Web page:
Osama bin Laden is dead
Barry Rubin in A short guide to the Benghazi issue, writes:
Al-Qaeda, however, is a relatively weak organization, capable of staging only sporadic terror attacks, with the exception perhaps of remote Somalia, Yemen, Afghanistan, and parts of Pakistan. It cannot take over whole countries. The fact that Egypt, the Gaza Strip, Lebanon, Turkey, and perhaps soon Syria are governed by Islamists is a far greater strategic threat.
Then why couldn’t the Obama administration have said that the consulate was attacked by evil al-Qaeda for no reason other than its lust to murder Americans, with the perfect symbolism of the attack having been staged on September 11?
There was a dual problem. First, the group involved was one the U.S. government had worked with during the Libyan civil war so it could not admit they were close to al-Qaeda. Second, the official line was that al-Qaeda had been defeated so it could not still be a threat. Therefore, an alternative narrative and a cover-up were needed.How did the mainstream media report this?
The Washington Post reports After Benghazi attacks, Islamist extremists akin to al-Qaeda stir fear in eastern Libya:
Some Libyans say the extremist views are held much more broadly than just among the Islamist militias themselves, a fact they said the United States has failed to understand in the wake of the Benghazi attack. Not all of the extremists in Darna or elsewhere in Libya belong to a group, they said. But those who share al-Qaeda’s ideology are many, they said, and that creates ample opportunity for recruitment.
“It’s a way of thinking,” said Saad Belgassim, who used to work as a bureaucrat in Darna’s now defunct court system. “They kidnap people like they do in Afghanistan. They delude young people and send them off to bomb themselves.”
In some ways, the sway that Islamists hold here is not a surprise. Neglected, conservative and desperately poor under Gaddafi, Darna stood out for its fierce Islamist resistance to the old regime — and for sending more jihadists to Iraq during the U.S. occupation than any other place in Libya.The article is descriptive of the extreme groups operating in Libya. There's no obvious agenda in the reporting. The same can't be said for a "news analsis" Al Qaeda-Inspired Groups, Minus Goal of Striking U.S. that recently appeared in the New York Times.
The candidates offered profoundly different answers during their final debate last week, with President Obama repeating his triumphant narrative of drone attacks and dead terrorists, and Mitt Romney warning darkly about Islamists on the march in an increasingly hostile Middle East.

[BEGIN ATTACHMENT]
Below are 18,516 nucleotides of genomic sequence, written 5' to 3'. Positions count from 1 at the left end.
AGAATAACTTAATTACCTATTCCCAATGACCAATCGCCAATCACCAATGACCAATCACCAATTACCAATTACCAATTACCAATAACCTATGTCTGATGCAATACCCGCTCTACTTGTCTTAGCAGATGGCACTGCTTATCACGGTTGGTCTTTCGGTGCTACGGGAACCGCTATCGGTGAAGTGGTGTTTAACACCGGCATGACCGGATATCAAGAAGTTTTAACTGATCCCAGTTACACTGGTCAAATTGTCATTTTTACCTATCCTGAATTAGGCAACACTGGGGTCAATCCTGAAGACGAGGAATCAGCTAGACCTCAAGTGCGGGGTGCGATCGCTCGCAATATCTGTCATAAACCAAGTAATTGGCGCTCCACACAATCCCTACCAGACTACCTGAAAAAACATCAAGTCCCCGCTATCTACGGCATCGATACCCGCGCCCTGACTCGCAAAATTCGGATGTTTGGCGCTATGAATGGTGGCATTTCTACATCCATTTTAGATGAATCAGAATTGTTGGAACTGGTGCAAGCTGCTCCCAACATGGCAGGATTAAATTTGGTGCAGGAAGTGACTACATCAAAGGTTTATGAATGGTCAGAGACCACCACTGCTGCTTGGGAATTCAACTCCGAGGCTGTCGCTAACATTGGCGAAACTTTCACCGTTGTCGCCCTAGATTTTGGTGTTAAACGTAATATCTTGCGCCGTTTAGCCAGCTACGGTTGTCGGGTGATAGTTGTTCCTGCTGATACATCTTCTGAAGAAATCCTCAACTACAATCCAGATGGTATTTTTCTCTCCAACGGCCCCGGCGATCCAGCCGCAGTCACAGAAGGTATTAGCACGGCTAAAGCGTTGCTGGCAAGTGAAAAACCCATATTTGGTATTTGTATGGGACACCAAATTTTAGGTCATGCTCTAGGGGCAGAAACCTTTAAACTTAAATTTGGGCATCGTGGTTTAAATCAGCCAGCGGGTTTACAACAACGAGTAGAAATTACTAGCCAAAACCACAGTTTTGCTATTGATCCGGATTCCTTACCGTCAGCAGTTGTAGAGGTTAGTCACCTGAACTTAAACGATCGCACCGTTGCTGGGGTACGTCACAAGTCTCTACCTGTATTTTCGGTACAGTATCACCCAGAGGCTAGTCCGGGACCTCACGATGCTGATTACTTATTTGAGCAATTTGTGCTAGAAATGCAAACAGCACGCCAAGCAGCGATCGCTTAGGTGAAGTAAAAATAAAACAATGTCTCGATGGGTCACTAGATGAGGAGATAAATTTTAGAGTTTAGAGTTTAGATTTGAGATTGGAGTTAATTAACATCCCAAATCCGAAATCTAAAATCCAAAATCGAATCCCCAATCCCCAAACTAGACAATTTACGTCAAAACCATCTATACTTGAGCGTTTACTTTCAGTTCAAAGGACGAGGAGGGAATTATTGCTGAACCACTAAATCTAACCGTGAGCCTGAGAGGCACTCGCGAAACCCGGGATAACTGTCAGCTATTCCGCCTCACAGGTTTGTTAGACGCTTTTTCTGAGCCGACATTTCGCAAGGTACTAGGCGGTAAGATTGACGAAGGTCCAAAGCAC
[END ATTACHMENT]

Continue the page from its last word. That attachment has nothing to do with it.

In a sense, both are true. The organization that planned the Sept. 11 attacks, based in Afghanistan and Pakistan, is in shambles; dozens of its top leaders have been killed since Mr. Obama assumed office, and those who remain appear mostly inactive.
But there is an important distinction: most of the newer jihadist groups have local agendas, and very few aspire to strike directly at the United States as Osama bin Laden’s core network did.
They may interfere with American interests around the world — as in Syria, where the presence of militant Islamists among the rebels fighting the government of Bashar al-Assad has inhibited American efforts to support the uprising. But that is a far cry from terrorist plots aimed at the United States itself.The gist of this article is to support President Obama's view that he has successfully defeated Al Qaeda and made the world safer. Even if the last paragraph is true, does it mean that thejihadists won't target the United States when they've achieved their more immediate goals.
Later in the article there's this:
Jihadists now control Mali’s vast north, as Mr. Romney mentioned more than once in the last debate, and have links to an older group officially affiliated with Al Qaeda that grew out of Algeria’s civil conflict in the 1990s. Although these groups are well armed and dangerous, some appear to be more criminal than ideological, focused on kidnapping and drug smuggling.
Jihadists have also gained strength in Egypt’s Sinai Peninsula, just across the border from Israel.
At one point during the debate, Mr. Romney appeared to link these varied threats with the Muslim Brotherhood’s rise to power in Egypt. To some terrorism analysts, this kind of talk is counterproductive, because it blurs crucial distinctions between potential allies who profess to believe in democracy and civic rights, like the Brotherhood, and more militant Islamists who view those principles as heresy.
“There is still a tendency to talk about the enemy in grand terms, linking them all together, because it makes you sound tough,” Mr. Fishman of the New America Foundation said. “In fact, it does the opposite, because it obscures differences that should be at the heart of our counterterrorism efforts.”It wasn't enough to support President Obama's claim that he has Al Qaeda on the run. Here the reporter, Robert Worth, criticizes Mitt Romney's view, citing a friendly "expert."
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